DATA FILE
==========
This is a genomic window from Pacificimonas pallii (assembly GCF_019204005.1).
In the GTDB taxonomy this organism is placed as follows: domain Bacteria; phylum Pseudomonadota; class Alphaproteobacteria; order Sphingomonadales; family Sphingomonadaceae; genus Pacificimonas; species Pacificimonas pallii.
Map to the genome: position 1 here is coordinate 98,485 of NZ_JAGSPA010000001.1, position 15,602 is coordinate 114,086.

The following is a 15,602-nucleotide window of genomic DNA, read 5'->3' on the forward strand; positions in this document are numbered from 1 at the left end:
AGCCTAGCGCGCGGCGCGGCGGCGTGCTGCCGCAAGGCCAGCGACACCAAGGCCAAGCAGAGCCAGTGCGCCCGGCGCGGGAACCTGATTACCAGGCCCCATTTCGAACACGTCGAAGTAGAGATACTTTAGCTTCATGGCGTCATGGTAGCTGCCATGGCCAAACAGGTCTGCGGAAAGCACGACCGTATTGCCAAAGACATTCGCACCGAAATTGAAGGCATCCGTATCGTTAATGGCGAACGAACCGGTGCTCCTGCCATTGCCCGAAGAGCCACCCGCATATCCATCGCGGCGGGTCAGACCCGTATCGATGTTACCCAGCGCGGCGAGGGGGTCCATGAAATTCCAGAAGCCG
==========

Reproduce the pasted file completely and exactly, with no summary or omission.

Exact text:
This is a genomic window from Pacificimonas pallii (assembly GCF_019204005.1).
In the GTDB taxonomy this organism is placed as follows: domain Bacteria; phylum Pseudomonadota; class Alphaproteobacteria; order Sphingomonadales; family Sphingomonadaceae; genus Pacificimonas; species Pacificimonas pallii.
Map to the genome: position 1 here is coordinate 98,485 of NZ_JAGSPA010000001.1, position 15,602 is coordinate 114,086.

The following is a 15,602-nucleotide window of genomic DNA, read 5'->3' on the forward strand; positions in this document are numbered from 1 at the left end:
AGCCTAGCGCGCGGCGCGGCGGCGTGCTGCCGCAAGGCCAGCGACACCAAGGCCAAGCAGAGCCAGTGCGCCCGGCGCGGGAACCTGATTACCAGGCCCCATTTCGAACACGTCGAAGTAGAGATACTTTAGCTTCATGGCGTCATGGTAGCTGCCATGGCCAAACAGGTCTGCGGAAAGCACGACCGTATTGCCAAAGACATTCGCACCGAAATTGAAGGCATCCGTATCGTTAATGGCGAACGAACCGGTGCTCCTGCCATTGCCCGAAGAGCCACCCGCATATCCATCGCGGCGGGTCAGACCCGTATCGATGTTACCCAGCGCGGCGAGGGGGTCCATGAAATTCCAGAAGCCG